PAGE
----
Barney Bubbles: The Man Who Designed The 70s

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Barney Bubbles was very important, and massively inspirational to me. I never met him, but I think of Barney just as a true, genuine, intuitive talent. He was the real deal.

I was at school with [fellow designer] Malcolm Garrett and Malcolm was really into Hawkwind – this was about 1970 or ’71. And through the covers of Hawkwind I was seeing the work of Barney Bubbles. The album cover was the principal means of visual stimulation for our generation. Unless you came from a very informed or privileged family background, contemporary art or even fashion were not things you would know much about. But album covers were a remarkably important gateway to information, for any kind of visual avant-garde.

In the 60s Barney was in the midst of things, here in London. Then he transitioned between hippie and punk. He was a genius. In another world, say in New York, Barney would have been an artist automatically. He was just instinctive and intuitive and astonishingly talented. He was innately aware of what was going on, and what might be the visual analogy or counterpoint to that. Most designers don’t have this constant message or statement of feeling or ongoing flow of things that they wish to express. But Barney was an artist. Malcolm and I always felt Barney was much more talented than us.

Barney performed graphic design in the same spirit as we understand fashion designers working now: with an awareness, a sense of self, a statement of your own to make, and a very wide-reaching net of sources and references. But also with a sense of nowness. It’s the sense of nowness that matters. He was extraordinarily hip. It was hipness that guided him. Everything I ever did I thought was really obvious because I could see it coming – that’s why I did it. And Barney saw stuff coming. Something is weird, you haven’t seen it before, but you like it. Why? Because its timing is right. That’s how fashion works.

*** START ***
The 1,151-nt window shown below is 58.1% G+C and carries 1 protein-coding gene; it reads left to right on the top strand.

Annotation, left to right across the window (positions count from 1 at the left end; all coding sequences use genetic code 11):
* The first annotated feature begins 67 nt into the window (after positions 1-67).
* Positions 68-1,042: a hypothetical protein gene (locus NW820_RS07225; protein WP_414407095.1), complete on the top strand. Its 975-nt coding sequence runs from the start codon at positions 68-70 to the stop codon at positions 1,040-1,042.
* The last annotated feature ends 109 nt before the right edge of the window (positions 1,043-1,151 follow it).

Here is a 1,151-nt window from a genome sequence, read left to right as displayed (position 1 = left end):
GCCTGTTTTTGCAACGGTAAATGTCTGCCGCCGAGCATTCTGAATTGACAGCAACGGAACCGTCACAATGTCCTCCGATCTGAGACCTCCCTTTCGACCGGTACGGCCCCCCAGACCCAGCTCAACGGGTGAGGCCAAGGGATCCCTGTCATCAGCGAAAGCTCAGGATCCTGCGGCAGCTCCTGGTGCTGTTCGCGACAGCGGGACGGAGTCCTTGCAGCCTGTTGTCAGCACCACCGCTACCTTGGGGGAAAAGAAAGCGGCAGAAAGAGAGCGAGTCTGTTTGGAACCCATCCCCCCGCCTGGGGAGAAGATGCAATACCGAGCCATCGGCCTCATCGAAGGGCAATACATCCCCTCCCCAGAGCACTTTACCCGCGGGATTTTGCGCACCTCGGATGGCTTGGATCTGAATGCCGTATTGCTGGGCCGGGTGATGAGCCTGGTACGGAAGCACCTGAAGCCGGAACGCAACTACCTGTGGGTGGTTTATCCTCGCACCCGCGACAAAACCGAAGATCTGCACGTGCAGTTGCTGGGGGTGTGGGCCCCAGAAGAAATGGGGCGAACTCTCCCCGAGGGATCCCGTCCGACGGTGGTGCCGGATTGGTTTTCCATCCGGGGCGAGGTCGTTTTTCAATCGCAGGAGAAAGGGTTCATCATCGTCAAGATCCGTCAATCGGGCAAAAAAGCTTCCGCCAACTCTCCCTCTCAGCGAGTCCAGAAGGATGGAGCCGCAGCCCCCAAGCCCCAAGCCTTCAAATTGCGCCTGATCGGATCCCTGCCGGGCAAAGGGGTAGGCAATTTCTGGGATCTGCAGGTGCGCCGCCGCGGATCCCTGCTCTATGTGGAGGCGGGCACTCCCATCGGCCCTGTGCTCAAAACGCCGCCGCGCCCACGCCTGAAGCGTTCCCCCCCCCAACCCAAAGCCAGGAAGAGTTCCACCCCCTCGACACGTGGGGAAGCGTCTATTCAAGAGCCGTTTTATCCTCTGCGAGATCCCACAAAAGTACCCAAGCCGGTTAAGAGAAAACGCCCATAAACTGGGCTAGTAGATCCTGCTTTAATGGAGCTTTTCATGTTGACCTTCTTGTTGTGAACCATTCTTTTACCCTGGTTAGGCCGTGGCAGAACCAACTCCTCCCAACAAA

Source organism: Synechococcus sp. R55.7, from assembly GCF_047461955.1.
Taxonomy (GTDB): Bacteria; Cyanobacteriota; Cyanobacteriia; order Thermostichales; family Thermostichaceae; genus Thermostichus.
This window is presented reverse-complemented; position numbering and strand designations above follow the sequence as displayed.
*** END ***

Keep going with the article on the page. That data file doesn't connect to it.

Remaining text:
I’d imagine Barney felt punk coming. There were older people who weren’t that impressed with punk, but if you were 15 or 16 and not aware of these more subversive fringes in rock, then punk represented you. It’s appropriate to think of punk as a kind of coup d’état in youth culture. But some of the older ones felt it too. Barney felt it. [Factory Records boss] Tony Wilson felt it. Malcolm McLaren saw it coming.

Peter Saville

Peter Saville
(Image: © Getty)

The Hawkwind covers are amazing, the ones that open out like wings. But it was Elvis Costello’s Armed Forces that really got me. It’s an act of contemporary kitsch, like a mash-up that we are familiar with in digital culture. The elephant is a quote from David Shepherd, a famous wildlife artist who made a fortune painting iconic African scenes. The originals sold for thousands of pounds, but also they were reproduced as prints in really significant numbers. It’s in a certain kind of middle-class living room across the world. So along with using proofing strips, Jackson Pollock, splash paint, Constructivism, along with everything else, Barney throws in a bit of David Shepherd. It’s really off the wall, and incredibly modern.

All these things are the visual equivalent of sampling. They are quotes. That elephant is profoundly ironic, and irony is almost entirely dependent on some kind of reference. It’s also educational. What Barney was doing was sending me off to make sure I knew the references, and I know from talking to people over the years that my own work had the same influence on my fledgling audience. They became more interested in visual culture and graphic arts.

We were, until recently, very bad on visual art, and architecture, and fashion in this country. But our pop music culture, and the art colleges, provided this crucible of invention and creativity. That’s where the attitude and inclination and initiative is formed. And people like Barney are kind of heroes and avatars for younger people.

We were, until recently, very bad on visual art, and architecture, and fashion in this country. But our pop music culture, and the art colleges, provided this crucible of invention and creativity. That’s where the attitude and inclination and initiative is formed. And people like Barney are kind of heroes and avatars for younger people.

Barney died in 1983, before graphic designers became the new pop stars. But if he was still around today, Levi’s would have found him to do stuff; Saatchi’s would have found him. He would have maybe been invited to design tailplanes for British Airways. All kinds of amazing things. He could have done them because he had that innate talent, and he would have stayed hip.

It’s woeful that he hasn’t been more appreciated. This was the real Pop Art at the end of the 20th century. Barney was a very significant and influential artist, much more significant and influential than many people walking around today with the label of ‘artist’.